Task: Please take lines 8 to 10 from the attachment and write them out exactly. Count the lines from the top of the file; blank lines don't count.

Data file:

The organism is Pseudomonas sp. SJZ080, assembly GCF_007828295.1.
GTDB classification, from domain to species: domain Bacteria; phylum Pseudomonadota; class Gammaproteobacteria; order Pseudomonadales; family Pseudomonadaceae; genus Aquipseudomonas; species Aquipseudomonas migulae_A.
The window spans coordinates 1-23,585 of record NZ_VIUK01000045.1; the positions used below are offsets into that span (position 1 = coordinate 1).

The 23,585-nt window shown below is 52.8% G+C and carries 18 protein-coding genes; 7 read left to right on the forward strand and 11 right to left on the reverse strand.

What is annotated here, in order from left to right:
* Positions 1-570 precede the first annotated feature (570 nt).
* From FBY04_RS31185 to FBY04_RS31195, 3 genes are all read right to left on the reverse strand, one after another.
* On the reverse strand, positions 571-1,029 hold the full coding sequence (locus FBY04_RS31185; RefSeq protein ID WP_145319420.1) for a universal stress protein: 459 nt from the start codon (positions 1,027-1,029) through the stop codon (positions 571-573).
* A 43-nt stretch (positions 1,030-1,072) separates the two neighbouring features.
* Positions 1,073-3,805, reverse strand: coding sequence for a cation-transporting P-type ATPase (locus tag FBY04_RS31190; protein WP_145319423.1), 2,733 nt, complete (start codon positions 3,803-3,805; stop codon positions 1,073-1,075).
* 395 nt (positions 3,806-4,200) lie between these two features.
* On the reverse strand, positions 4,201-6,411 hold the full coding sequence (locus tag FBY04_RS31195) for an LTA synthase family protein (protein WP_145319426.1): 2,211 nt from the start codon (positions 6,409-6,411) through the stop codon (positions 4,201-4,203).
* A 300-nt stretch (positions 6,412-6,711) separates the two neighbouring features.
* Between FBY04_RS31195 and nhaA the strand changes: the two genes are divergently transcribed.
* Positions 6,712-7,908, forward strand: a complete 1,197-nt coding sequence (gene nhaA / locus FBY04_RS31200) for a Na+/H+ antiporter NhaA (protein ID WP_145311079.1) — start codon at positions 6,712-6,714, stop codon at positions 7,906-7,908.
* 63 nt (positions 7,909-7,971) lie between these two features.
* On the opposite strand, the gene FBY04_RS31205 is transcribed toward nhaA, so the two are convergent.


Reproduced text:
* On the reverse strand, positions 571-1,029 hold the full coding sequence (locus FBY04_RS31185; RefSeq protein ID WP_145319420.1) for a universal stress protein: 459 nt from the start codon (positions 1,027-1,029) through the stop codon (positions 571-573).
* A 43-nt stretch (positions 1,030-1,072) separates the two neighbouring features.
* Positions 1,073-3,805, reverse strand: coding sequence for a cation-transporting P-type ATPase (locus tag FBY04_RS31190; protein WP_145319423.1), 2,733 nt, complete (start codon positions 3,803-3,805; stop codon positions 1,073-1,075).